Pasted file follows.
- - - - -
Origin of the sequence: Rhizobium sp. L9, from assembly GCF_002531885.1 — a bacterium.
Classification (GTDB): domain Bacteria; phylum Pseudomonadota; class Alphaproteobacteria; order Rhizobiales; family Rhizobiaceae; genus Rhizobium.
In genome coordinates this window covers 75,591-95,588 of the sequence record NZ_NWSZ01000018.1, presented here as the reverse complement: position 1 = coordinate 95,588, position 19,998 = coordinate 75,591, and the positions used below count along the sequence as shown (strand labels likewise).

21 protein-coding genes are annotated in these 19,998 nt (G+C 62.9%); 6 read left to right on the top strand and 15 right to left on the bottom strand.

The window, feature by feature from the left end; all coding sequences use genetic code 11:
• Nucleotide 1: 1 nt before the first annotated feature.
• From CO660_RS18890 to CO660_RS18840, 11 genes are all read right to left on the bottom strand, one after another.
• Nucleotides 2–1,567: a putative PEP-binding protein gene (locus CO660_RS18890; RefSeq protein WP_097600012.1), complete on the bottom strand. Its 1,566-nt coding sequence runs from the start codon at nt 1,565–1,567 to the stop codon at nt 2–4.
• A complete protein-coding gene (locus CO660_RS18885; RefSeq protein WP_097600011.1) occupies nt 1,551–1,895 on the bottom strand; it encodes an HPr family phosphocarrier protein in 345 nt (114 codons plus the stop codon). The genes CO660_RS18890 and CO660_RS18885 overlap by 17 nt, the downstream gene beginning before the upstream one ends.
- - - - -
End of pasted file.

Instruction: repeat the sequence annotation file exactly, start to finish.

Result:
Origin of the sequence: Rhizobium sp. L9, from assembly GCF_002531885.1 — a bacterium.
Classification (GTDB): domain Bacteria; phylum Pseudomonadota; class Alphaproteobacteria; order Rhizobiales; family Rhizobiaceae; genus Rhizobium.
In genome coordinates this window covers 75,591-95,588 of the sequence record NZ_NWSZ01000018.1, presented here as the reverse complement: position 1 = coordinate 95,588, position 19,998 = coordinate 75,591, and the positions used below count along the sequence as shown (strand labels likewise).

21 protein-coding genes are annotated in these 19,998 nt (G+C 62.9%); 6 read left to right on the top strand and 15 right to left on the bottom strand.

The window, feature by feature from the left end; all coding sequences use genetic code 11:
• Nucleotide 1: 1 nt before the first annotated feature.
• From CO660_RS18890 to CO660_RS18840, 11 genes are all read right to left on the bottom strand, one after another.
• Nucleotides 2–1,567: a putative PEP-binding protein gene (locus CO660_RS18890; RefSeq protein WP_097600012.1), complete on the bottom strand. Its 1,566-nt coding sequence runs from the start codon at nt 1,565–1,567 to the stop codon at nt 2–4.
• A complete protein-coding gene (locus CO660_RS18885; RefSeq protein WP_097600011.1) occupies nt 1,551–1,895 on the bottom strand; it encodes an HPr family phosphocarrier protein in 345 nt (114 codons plus the stop codon). The genes CO660_RS18890 and CO660_RS18885 overlap by 17 nt, the downstream gene beginning before the upstream one ends.